Labor-Market Attachment and Training Participation
This paper examines how expected attachment to the labor market and expected tenure at a specific firm affect training participation. The results, based on cross-sectional data from Japan, indicate that expected attachment to the labor market affects participation in both employer- and worker-initiated training, while expected tenure at a specific firm mainly explains participation in employer-initiated training. These two attachment indices explain almost half of the gender gap in training participation. Employers in a less competitive labor market are more likely to offer employer-initiated training to their workers.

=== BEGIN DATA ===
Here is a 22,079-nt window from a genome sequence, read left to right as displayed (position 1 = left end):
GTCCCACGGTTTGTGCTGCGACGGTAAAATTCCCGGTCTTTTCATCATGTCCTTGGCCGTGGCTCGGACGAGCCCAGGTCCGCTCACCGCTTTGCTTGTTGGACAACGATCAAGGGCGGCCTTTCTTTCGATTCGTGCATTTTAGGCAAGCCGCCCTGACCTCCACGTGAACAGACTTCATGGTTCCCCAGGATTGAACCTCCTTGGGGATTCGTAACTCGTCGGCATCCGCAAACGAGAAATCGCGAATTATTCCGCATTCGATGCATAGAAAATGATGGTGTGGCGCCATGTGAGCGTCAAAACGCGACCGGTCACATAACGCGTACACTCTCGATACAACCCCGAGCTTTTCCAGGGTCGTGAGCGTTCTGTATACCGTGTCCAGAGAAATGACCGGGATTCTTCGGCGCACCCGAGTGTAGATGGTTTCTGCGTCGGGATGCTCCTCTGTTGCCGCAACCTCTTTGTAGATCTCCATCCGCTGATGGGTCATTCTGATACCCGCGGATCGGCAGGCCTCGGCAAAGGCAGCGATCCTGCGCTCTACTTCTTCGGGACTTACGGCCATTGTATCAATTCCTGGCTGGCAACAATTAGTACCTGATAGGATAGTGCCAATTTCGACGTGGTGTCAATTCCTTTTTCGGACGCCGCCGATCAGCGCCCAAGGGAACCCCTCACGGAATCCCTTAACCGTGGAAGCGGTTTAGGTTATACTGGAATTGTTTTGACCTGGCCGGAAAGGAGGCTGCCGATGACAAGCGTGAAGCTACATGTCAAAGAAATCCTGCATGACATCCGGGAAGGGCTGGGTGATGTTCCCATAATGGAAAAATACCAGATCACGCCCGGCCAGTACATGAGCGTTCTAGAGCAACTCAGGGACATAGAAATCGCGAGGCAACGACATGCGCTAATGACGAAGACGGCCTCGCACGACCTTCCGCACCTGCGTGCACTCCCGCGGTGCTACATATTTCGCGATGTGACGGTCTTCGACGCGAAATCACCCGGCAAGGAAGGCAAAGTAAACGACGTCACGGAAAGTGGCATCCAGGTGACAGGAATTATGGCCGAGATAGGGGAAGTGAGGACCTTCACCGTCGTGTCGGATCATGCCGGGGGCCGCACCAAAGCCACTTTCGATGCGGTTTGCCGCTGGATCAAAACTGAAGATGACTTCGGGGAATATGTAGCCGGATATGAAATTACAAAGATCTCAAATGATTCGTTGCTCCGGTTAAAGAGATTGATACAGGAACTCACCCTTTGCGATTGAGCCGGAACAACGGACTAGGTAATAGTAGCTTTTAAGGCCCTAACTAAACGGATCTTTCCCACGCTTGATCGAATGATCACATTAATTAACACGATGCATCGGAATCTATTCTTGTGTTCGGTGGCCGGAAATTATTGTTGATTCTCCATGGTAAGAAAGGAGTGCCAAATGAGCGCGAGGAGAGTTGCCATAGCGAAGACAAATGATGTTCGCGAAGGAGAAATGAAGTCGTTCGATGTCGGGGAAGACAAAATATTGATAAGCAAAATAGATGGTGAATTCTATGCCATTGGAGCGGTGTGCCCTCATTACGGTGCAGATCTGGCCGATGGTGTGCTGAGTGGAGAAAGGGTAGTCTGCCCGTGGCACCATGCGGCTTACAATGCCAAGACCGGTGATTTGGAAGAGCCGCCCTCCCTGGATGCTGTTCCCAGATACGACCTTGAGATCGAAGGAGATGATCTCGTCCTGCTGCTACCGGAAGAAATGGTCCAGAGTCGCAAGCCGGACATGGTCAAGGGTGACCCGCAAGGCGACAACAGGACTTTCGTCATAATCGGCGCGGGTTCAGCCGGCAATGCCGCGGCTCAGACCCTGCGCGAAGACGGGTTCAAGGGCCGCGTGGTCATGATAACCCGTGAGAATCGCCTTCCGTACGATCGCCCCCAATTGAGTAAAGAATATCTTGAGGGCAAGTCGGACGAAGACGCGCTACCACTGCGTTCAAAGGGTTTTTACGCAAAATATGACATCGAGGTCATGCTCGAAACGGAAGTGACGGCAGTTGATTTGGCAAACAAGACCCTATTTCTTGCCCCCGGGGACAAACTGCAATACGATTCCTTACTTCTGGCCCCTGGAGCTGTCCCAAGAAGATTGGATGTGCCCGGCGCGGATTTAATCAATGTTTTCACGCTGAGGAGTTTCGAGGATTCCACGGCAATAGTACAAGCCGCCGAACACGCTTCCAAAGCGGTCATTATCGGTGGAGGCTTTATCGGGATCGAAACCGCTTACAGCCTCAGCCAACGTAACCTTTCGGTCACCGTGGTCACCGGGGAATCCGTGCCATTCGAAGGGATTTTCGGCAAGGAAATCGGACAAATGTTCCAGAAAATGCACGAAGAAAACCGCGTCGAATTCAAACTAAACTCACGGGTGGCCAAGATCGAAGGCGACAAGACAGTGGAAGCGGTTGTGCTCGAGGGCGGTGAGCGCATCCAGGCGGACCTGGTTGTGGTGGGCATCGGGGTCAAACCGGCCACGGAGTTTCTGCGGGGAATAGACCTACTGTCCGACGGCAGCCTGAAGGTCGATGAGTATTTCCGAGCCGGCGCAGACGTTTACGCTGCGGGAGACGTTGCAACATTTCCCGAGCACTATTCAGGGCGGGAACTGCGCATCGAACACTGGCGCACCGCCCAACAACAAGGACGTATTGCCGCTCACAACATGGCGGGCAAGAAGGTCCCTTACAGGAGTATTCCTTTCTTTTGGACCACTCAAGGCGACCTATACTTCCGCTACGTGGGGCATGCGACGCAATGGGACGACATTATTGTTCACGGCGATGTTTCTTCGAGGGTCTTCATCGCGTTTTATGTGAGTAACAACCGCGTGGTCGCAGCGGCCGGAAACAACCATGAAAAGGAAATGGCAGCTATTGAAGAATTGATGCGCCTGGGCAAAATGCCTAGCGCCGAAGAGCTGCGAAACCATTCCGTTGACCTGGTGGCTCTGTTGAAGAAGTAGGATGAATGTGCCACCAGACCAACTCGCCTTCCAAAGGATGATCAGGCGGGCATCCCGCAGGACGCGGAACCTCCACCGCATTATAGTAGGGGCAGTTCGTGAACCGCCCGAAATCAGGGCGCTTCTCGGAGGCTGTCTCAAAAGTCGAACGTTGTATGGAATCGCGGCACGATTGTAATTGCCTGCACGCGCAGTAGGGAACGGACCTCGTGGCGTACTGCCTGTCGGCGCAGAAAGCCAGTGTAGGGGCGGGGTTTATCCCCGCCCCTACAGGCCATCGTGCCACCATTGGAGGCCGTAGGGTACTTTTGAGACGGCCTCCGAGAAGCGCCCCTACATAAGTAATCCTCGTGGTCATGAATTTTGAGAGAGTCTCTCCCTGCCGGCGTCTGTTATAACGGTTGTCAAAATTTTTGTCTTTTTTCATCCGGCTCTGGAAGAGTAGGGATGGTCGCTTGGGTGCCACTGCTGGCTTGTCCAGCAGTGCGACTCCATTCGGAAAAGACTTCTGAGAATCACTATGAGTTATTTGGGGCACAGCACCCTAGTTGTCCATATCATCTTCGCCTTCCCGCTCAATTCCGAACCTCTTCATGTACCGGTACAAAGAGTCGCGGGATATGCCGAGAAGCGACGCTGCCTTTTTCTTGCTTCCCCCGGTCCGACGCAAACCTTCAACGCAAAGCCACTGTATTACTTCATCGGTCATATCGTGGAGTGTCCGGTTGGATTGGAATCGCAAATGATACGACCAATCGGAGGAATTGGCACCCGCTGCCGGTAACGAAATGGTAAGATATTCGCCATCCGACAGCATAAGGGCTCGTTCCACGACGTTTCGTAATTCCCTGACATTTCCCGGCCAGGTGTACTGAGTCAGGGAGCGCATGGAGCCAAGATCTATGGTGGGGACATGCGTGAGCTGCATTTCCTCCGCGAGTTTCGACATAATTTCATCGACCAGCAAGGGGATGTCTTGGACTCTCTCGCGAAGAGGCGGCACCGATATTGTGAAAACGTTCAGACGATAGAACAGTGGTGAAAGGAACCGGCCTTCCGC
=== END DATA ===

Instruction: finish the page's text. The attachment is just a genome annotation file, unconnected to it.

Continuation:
|Date of creation:||Jul 2010|
|Date of revision:|
|Publication status:||published in: Japanese Economic Review, 2013, 64 (1), 73–97|
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References listed on IDEAS
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- Masako Kurosawa, 2001. "The Extent and Impact of Enterprise Training: The Case of Kitakyushu City," The Japanese Economic Review, Japanese Economic Association, vol. 52(2), pages 224-242.
- Stevens, Margaret, 1994. "A Theoretical Model of On-the-Job Training with Imperfect Competition," Oxford Economic Papers, Oxford University Press, vol. 46(4), pages 537-62, October.
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